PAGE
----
Bicycles and Fish, VAULT Festival

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by Bryony Rae Taylor

Katie Arnstein’s show Sexy Lamp tears down the acting industry, its gendered prejudices,  its inclination to dispose of women and to objectify them, all in the space of an hour. She is eloquent, gentle, and the show packs a long-lasting impact.

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A Kind of People, Royal Court

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by Laura Kressly

Pretty much anyone that isn’t rich is never far away from losing everything no matter how aspirational they might be. A decade of austerity measures mean that anything going wrong, like losing a job or a relationship breaks down, can lead to ruin within a matter of months, particularly for those who are already marginalised by Britain’s systemic inequality. At the start of Mark’s birthday party, it’s a possibility doesn’t occur to anyone. By the end, racism from one of the party guests catalyses a series of events that shows just how vulnerable people of colour and the working class are, and how desperation can make all of us do things that are ethically and morally questionable, even to our friends and families.

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Cruel Intentions: The Musical, Edinburgh Festival Fringe

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by Meredith Jones Russell

Does the world need a musical version of 1999 American teen flick Cruel Intentions? Probably not, but by God it’s entertaining.

Packing out the Underbelly’s Palais du Variete, this is closer to rock concert than musical. The mainly millennial audience is practically word perfect on both the script, which has been cut for length but otherwise largely unaltered from the screenplay, and the ‘00s hits that are peppered through the plot, often with the flimsiest justification.

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The Canary and the Crow, Edinburgh Festival Fringe

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by Meredith Jones Russell

In this semi-autobiographical tale of a working-class Black kid who gets in to a prestigious grammar school, writer and performer Daniel Ward is an insanely likeable and undeniably talented focus. His character, Bird, draws us immediately into his story with warmth and charm, accompanied by original grime and hip-hop tunes.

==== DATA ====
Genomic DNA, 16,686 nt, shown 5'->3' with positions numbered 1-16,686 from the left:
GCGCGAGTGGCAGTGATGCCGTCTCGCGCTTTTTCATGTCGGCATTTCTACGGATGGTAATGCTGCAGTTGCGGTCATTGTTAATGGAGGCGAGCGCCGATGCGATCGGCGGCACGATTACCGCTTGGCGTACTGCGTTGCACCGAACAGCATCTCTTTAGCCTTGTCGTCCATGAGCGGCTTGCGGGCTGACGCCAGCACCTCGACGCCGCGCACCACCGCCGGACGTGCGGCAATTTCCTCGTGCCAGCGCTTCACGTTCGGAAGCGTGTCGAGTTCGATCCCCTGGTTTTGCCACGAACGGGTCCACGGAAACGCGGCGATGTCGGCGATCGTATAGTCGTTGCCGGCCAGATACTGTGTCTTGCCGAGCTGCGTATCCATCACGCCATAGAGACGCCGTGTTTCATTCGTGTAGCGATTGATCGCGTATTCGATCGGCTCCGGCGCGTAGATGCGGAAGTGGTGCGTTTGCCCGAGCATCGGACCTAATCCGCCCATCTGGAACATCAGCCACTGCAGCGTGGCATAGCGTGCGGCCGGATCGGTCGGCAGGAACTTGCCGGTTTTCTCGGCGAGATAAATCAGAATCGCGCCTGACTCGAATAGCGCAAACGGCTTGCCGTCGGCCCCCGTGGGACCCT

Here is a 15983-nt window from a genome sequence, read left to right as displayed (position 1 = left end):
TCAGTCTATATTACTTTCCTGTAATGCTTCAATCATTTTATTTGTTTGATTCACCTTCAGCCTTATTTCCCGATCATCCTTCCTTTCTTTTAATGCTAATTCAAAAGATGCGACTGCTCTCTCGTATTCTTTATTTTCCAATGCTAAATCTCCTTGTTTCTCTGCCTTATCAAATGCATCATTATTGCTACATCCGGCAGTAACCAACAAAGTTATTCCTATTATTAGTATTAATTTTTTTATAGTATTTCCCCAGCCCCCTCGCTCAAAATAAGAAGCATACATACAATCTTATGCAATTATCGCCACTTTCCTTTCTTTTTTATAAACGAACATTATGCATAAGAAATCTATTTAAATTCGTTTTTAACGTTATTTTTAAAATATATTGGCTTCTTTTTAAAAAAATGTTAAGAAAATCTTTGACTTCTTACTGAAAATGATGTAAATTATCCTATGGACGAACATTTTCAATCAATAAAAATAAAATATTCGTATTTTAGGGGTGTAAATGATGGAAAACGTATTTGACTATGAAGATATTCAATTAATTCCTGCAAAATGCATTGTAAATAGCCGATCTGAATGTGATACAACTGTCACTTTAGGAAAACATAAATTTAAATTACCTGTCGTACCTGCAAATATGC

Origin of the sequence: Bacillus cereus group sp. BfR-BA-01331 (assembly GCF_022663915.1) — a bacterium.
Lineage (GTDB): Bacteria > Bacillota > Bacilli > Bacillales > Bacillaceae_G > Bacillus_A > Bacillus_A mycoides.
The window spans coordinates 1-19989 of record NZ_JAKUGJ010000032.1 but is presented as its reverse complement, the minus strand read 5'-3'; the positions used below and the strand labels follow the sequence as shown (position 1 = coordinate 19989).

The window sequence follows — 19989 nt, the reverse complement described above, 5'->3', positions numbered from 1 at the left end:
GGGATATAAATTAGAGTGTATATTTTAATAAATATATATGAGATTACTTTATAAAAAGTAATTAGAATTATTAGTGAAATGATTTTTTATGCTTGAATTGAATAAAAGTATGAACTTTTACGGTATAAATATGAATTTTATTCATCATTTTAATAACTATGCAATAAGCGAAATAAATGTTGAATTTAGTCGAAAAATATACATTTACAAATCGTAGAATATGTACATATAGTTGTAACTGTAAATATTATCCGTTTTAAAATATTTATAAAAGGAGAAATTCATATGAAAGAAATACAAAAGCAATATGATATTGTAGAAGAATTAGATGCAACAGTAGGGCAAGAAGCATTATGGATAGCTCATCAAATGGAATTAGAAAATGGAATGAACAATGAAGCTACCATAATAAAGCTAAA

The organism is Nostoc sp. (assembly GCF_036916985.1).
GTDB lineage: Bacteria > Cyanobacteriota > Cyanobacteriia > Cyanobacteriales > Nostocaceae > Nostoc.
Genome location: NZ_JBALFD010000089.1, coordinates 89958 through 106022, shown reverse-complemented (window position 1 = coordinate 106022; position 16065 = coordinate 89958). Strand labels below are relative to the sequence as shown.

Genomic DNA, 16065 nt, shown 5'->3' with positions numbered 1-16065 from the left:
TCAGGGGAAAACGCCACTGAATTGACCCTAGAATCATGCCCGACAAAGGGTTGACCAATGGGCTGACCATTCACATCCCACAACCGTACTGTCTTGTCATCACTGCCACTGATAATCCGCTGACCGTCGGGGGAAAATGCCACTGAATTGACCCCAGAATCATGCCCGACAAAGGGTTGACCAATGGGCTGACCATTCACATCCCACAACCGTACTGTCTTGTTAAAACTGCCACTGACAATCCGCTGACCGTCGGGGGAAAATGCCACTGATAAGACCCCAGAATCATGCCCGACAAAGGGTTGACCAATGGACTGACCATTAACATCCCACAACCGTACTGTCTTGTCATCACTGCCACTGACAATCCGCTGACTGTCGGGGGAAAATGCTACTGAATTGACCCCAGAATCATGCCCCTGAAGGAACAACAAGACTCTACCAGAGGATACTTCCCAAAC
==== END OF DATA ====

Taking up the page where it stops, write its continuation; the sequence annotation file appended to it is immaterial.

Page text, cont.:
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Since U Been Gone, Edinburgh Festival Fringe

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by Laura Kressly

Teddy Lamb, Jordan and Dom met in college in the ‘00s and quickly became best mates. Now, Teddy’s the only one left and they miss their old pals so much. Teddy’s life has changed a lot since then and they have so much they want to tell their old friends, like how they’ve since come out as trans femme. So they made a love letter of a show to those they’ve lost.

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Does My Bomb Look Big in This?, Soho Theatre

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by Laura Kressly

Aisha and Morgan have to go to school one day in August, like almost every other 16-year-old in the country, to collect their GCSE results. Their school is different from the rest of the country’s though – news teams are at the gates of Mitcham High reporting on the recent disappearance of Yasmin Sheikh, dubbed ‘terror baby’ by the Home Secretary. Frustrated with her best friend’s depiction in the media and the way she has been treated by the police after Yasmin left for Syria, Aisha is determined to tell the story of the girl behind the headlines and enlists Morgan’s help.

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Jane Eyre, National Theatre

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One of the unfortunate side effects from my time as a secondary school Drama teacher is that Brechtian staging has been ruined for me forever. Brecht is particularly beloved by Drama teachers what with his trademark styles that work particularly well with low production budgets and the diverse abilities of most Drama classes. He is also part of GCSE and A-level syllabuses, and as such, I’ve imparted his techniques to young people entirely too frequently over my short time at the chalkface. His work will long be associated with devised exam productions and low-budget school plays, so anything similar on a professional stage is burdened by those memories.

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